[1995/oagheade.htm]

OAG 95-18

May 17, 1995

Subject: Whether a commission to study adoption of a charter county form of government or consolidation of certain functions of cities and the county may find that no change should occur, thus obviating the need for a vote.

Written by: Gerard Gerhard

Requested by: Hon. Clyde Middleton, Kenton County Judge/Executive

Syllabus: The legislature did not authorize a commission, appointed pursuant to KRS 67.830(3) to study the question of adoption of a charter county form of government or consolidation of certain functions of government, to return a finding that no change should occur. Such commission is mandated by KRS 67.830(4) to develop a comprehensive plan for submission to the voters.

OAGs cited: None.

Statutes construed: KRS 67.830(1), (2), (3), (4), and (5).

Opinion of the Attorney General

The following question, in substance, has been presented:

Whether a commission appointed pursuant to KRS 67.830(3), to study the question of the adoption of a charter county form of government, or the consolidation of any agency, subdivision, department, or subdistrict providing any services or performing any functions for a city or county, may return a finding that such form of government or consolidation is not needed, rather than develop a comprehensive plan pursuant to KRS 67.830(4), such that a vote pursuant to KRS 67.830(5) would not be required.

In our view, based upon a reading of KRS 67.830, a commission formed pursuant to KRS 67.830(3), to "study the question" of adoption of a charter county form of government or consolidation of certain functions, is mandated by KRS 67.830(4) to develop a comprehensive plan, either for a charter county form of government, or consolidation of certain functions of cities and the county. The statute does not provide for such commission to return a finding that a charter county form of government or consolidation of certain functions is not needed. The commission, pursuant to the language of KRS 67.830(4), is required to develop a comprehensive plan for submission to the voters in accordance with KRS 67.830(5). Discussion follows.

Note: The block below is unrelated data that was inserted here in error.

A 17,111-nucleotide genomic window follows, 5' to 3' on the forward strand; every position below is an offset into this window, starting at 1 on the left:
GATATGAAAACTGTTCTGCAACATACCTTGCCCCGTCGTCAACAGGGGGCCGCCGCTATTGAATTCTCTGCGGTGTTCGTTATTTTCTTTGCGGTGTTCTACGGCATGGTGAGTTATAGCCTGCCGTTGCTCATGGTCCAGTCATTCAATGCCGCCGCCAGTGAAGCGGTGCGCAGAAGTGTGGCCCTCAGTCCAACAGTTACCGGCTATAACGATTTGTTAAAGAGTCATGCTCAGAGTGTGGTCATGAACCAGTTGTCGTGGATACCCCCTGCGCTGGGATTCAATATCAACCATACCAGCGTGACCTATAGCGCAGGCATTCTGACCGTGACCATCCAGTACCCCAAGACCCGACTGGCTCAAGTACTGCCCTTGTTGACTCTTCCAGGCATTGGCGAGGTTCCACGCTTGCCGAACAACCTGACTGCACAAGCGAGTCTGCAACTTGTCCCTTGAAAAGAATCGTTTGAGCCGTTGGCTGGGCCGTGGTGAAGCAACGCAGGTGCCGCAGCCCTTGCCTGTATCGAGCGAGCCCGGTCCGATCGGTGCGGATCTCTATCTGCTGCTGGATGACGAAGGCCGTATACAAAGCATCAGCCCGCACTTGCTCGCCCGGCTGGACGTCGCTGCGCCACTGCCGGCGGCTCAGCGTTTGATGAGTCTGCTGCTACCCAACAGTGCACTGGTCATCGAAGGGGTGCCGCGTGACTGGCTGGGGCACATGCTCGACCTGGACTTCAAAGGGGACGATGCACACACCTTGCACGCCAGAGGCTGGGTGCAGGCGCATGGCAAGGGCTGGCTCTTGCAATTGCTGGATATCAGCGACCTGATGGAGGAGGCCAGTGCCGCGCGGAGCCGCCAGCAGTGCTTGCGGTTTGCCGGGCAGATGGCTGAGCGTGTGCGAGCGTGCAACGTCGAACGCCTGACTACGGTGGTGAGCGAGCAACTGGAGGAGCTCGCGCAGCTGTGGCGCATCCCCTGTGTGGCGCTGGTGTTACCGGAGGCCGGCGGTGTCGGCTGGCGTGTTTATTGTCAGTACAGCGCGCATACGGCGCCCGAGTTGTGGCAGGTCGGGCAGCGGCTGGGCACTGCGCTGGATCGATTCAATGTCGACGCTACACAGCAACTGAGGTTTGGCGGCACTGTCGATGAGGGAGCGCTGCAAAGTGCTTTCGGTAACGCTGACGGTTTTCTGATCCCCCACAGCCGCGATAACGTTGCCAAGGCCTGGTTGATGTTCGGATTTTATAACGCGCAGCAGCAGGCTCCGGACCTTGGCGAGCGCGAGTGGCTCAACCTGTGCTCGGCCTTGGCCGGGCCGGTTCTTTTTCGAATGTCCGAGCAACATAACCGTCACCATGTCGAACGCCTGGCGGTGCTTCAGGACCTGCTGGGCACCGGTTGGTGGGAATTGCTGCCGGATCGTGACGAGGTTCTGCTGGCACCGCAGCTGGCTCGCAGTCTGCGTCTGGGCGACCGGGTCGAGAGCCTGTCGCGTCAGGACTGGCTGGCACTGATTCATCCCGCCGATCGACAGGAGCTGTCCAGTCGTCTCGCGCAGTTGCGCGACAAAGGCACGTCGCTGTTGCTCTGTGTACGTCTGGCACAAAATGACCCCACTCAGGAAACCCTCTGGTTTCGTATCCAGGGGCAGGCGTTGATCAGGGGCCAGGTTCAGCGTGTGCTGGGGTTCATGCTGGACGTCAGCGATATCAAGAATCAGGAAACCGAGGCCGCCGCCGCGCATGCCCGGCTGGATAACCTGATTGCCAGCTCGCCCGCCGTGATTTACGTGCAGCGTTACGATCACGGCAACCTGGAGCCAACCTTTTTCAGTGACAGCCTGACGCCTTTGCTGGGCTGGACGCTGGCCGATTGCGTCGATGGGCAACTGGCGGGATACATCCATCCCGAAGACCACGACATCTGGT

KRS 67.830, in part pertinent to the question here provides:

(1) The fiscal court in any county, except in a county containing a city of the first class or an urban-county government, and a majority of all cities within the county may adopt an ordinance to study the question of merging the county government with all other units of local government within the county to form a charter county form of government, or consolidating any agency, subdivision, department, or subdistrict providing any services or performing any functions for a city or county.

(2) In lieu of the adoption of an ordinance pursuant to subsection (1) of this section, a petition may be filed with the county clerk requesting a referendum be held on the question of the adoption of a charter county form of government or the consolidation of any agency, subdivision, department, or subdistrict providing any services or performing any functions for a city or county. The petition shall be signed by a number of registered voters equal to at least twenty percent (20%) of the number of county residents voting in the preceding regular election.